Self-supply with net-metering
Self-supply refers to electricity production from renewable energy sources whereby the consumer owns a self-supply generation unit connected to the building’s internal low-voltage installation. It is intended to cover end consumer’s electricity consumption, either a household or a small business consumer.
Self-supply with net-metering of electricity does not mean complete self-sufficiency of the end consumer with electricity. End consumers with a self-supply generation unit urgently need a grid that enables them to deliver the peaks of their production and the ability to consume energy from grid when their production is insufficient. In this case, the distribution network is in the role of a ‘virtual’ energy storage facility or battery because of the inconsistency between the consumer’s generation and consumption of the end consumer.
According to the revised Decree on the self-supply of electricity from renewable energy sources in 2019, self-supply with net-metering may be individual in the case of individual households or small business consumers. However, jointly acting renewables households and small business self-supplies with a self-supply generation unit are the matter of collective self-supply with net-metering:
- which may include self-supply of multi-apartment buildings or
- a RES energy community, to which consumers that consume electricity over two or more metering points, which are connected to a low-voltage network of the same transformer station, can be connected.
The maximum power of the self-supply generation unit must not exceed 0.8 times of the connection capacity of the metering point to installation is connected or 0.8 times of the sum of the connection capacity of the metering points included in the self-supply community. A self-supply generation unit may produce electricity using solar, wind, hydro or geothermal energy and cogeneration using renewable energy sources as a primary source. In practice, solar power plants strongly dominate.
Net-metering or netting
In the case of self-supply generation units, the calculation of electricity and network charges for consumed electricity is carried out on the basis of net-metering or netting in the accounting period of the calendar year. If the self-supply generation unit fully covers the consumer’s consumption during the billing period, these consumers are not charged for the consumed electricity, even though they use the network to a significant extent through their operating regime of consuming the electricity intended for final consumption.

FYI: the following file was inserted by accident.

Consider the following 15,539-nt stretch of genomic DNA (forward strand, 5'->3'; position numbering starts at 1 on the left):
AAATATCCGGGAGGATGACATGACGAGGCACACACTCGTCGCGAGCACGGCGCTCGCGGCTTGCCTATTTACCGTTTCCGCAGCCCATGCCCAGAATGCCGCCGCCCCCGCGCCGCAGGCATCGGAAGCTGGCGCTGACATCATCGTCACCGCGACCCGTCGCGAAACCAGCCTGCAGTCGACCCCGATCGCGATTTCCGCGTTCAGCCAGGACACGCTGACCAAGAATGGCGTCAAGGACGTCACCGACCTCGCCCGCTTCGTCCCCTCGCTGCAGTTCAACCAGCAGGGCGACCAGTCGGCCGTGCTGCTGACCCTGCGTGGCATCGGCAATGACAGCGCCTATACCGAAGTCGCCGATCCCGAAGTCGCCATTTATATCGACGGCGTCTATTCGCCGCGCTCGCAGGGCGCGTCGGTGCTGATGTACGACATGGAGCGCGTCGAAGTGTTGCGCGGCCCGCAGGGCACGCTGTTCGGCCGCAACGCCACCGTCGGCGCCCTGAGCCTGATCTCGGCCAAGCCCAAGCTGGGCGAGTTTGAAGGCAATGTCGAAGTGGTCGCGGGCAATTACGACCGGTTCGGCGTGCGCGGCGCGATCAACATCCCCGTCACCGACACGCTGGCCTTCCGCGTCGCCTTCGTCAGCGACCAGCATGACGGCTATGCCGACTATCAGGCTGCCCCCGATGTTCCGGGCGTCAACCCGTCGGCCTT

The method of billing according to the principle of annual netting does not in any way encourage consumers to align electricity consumption and production at their metering points or to implement other measures, such as the installation of energy storage devices to minimize the exchange of electricity with the distribution network, thereby reducing the need to use the distribution network.
To reduce the exchange of electricity through the distribution network and thus the need for the use of the distribution network, self-supply generation units with monthly, weekly, or daily netting should be considered. These forms of netting are already in use in some European countries. In the case of net-metering daily netting, appropriate energy storage must be added to the production of the self-supply generation unit to cover the average daily consumption of an end consumer. Such energy storage will store surpluses of output from the self-supply generation unit during the day and offer them to the end consumer when there is insufficient production from the self-supply generation unit. Such netting will significantly reduce the need for the use of the distribution network and the consequent burden on the grid, as energy flows mainly between the self-supply generation unit, the storage device, and the end consumer. Besides, such distribution grid relief allows for the integration of more end consumers with self-supply generation units without further investment in grid reinforcement.
Similarly, European legislation through Directive (EU) 2018/2001 on the promotion of the use of energy from RES and Directive (EU) 2019/944 on common rules for the internal market for electricity require the EU Member States to be more proportionate and transparent, such as to provide a separate billing of the network charge for energy consumed and delivered, which can set the network charge that determines the use-of-the network actual costs per an individual consumer.